Commerzbank, Germany’s second-biggest lender, plans to cut up to 12 per cent of staff by 2016 in a bid to slash costs and revamp its ailing retail business.
The bank said on Thursday it would cut 4,000-6,000 full-time positions, with the exact figure to be negotiated with labour representatives in talks starting February.
Commerzbank currently employs 56,000 staff at group level, with 49,000 full-time positions.
Like other European banks, Commerzbank is grappling with low interest rates, rising costs from implementing tougher bank rules, and clients which have become risk averse during the euro zone debt crisis.
“The cuts are dramatic — more severe than during the integration of Dresdner Bank into Commerzbank,” a labour representative said, referring to the merger of the two German banks in 2009.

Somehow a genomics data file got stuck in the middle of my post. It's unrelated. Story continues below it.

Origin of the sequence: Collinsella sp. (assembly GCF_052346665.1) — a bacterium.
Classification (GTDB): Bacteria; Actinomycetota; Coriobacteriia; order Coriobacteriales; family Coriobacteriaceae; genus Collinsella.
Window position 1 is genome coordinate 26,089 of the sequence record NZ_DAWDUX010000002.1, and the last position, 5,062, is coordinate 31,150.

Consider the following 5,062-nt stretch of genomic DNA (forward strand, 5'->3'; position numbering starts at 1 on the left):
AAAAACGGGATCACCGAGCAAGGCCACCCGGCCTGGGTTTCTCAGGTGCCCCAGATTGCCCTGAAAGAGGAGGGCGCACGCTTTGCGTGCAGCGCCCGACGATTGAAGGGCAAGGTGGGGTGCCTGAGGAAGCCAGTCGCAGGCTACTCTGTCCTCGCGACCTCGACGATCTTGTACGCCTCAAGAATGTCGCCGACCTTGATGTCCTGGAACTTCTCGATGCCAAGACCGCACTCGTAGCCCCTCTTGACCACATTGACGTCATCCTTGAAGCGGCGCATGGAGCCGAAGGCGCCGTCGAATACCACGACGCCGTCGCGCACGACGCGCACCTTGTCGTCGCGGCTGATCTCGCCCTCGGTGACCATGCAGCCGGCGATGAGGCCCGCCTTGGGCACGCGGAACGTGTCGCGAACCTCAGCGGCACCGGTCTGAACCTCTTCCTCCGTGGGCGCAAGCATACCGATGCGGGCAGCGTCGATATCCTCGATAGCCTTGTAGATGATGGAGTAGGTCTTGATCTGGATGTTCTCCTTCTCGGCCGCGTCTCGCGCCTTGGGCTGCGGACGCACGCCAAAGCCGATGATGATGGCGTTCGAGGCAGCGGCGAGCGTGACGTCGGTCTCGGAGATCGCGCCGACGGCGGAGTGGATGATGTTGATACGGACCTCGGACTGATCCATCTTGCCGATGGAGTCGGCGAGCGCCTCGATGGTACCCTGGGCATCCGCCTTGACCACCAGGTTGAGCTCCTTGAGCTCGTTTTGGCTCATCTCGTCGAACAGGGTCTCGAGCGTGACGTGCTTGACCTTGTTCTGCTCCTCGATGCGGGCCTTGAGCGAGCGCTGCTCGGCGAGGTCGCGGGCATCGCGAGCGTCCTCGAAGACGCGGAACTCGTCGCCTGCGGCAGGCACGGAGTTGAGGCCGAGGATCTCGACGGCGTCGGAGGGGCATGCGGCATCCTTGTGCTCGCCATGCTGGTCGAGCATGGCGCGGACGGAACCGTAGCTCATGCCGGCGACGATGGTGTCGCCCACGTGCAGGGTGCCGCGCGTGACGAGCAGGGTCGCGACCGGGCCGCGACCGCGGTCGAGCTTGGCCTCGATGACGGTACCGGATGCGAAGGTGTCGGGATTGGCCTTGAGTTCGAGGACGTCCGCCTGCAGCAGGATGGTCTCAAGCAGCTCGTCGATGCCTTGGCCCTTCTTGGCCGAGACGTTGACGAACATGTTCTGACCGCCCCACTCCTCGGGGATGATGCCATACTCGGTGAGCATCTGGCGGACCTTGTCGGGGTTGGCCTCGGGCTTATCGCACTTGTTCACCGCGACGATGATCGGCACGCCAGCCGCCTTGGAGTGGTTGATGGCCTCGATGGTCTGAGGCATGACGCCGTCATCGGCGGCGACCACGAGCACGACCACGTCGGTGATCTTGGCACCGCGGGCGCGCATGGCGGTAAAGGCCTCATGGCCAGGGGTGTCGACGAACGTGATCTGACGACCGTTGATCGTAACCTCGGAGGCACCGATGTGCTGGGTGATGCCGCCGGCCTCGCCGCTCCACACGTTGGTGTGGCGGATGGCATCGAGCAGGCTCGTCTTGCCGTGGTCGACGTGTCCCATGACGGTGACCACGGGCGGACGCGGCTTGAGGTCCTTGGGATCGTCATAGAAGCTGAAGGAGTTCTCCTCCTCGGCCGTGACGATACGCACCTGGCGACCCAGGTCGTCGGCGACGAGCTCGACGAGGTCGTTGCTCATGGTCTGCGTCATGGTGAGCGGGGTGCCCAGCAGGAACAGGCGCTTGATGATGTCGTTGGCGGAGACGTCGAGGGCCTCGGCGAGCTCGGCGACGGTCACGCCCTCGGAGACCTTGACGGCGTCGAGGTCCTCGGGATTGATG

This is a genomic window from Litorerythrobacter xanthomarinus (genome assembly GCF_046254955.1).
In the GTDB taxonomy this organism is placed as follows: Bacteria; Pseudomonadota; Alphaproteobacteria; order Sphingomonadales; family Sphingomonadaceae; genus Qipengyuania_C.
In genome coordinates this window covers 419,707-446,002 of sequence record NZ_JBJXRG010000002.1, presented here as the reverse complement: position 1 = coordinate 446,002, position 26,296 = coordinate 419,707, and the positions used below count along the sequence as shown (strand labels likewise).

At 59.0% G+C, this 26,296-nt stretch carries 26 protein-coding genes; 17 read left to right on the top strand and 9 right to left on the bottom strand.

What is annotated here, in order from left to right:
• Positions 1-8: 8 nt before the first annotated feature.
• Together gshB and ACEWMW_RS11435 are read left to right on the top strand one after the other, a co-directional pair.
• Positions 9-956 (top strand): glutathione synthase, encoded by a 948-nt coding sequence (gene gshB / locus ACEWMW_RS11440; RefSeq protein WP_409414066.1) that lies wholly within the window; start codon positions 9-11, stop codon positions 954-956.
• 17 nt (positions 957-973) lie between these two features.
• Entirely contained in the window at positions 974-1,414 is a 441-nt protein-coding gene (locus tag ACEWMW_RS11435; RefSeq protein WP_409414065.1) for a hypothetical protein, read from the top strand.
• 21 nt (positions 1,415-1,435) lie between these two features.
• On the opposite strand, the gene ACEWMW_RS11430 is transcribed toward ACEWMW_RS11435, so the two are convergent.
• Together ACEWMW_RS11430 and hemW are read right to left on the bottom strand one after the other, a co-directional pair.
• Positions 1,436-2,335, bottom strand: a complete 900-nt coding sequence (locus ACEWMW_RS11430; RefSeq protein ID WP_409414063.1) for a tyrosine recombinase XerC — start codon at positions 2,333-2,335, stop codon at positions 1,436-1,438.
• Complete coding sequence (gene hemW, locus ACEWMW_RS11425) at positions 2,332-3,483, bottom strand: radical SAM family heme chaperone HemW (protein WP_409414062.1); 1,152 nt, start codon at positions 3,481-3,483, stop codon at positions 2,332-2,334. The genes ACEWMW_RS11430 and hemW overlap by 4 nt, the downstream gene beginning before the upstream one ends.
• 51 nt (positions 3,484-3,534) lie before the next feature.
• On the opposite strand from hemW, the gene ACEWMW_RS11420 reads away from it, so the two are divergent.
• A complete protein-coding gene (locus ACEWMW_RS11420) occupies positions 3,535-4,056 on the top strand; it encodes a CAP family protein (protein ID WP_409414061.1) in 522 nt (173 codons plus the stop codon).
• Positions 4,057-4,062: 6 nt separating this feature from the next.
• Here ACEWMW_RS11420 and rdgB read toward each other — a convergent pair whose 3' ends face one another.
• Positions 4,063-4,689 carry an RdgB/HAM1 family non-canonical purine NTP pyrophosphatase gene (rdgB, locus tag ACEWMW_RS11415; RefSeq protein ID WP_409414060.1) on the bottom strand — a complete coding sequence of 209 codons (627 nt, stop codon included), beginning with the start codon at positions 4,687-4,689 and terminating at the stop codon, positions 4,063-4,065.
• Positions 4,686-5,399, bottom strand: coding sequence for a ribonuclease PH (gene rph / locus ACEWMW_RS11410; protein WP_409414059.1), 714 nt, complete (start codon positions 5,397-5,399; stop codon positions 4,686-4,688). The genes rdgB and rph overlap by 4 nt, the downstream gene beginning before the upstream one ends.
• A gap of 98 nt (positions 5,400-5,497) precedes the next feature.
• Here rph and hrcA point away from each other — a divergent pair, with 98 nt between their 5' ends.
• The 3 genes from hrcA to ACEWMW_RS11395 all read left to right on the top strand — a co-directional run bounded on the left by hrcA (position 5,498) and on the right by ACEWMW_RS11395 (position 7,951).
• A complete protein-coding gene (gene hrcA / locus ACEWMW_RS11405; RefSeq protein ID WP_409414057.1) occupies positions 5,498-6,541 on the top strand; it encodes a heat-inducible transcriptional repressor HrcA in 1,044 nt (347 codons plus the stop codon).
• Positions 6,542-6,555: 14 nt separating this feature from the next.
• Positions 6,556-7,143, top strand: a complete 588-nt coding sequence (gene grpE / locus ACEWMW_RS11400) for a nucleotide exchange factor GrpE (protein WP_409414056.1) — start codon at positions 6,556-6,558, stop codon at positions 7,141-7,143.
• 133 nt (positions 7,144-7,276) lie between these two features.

However, some analysts said they should go further.
“The cuts are not very ambitious. I would have expected them to be carried out faster — until 2016, that is long way off,” said analyst Guido Hoymann from Metzler Securities.
Commerzbank shares were down 2.5 per cent at €1.59 in early trading, underperforming a 0.6 per cent weaker banking sector.
On Wednesday, sources close to Unicredit said the Italian bank planned to cut about 1,000 jobs at its German unit by the end of next year, while Lloyds Banking Group announced it was axing 940 jobs.
To adjust to the new business environment in retail banking, Commerzbank will introduce longer business hours at its branches, requiring staff to work shifts and in changing locations, a person familiar with the matter said.
Some staff will see their salary cut, while certain services will be outsourced to low-cost suppliers, the person added
In November, Commerzbank announced it was planning to cut jobs while investing €1 billion ($1.3 billion) in an overhaul of its retail banking.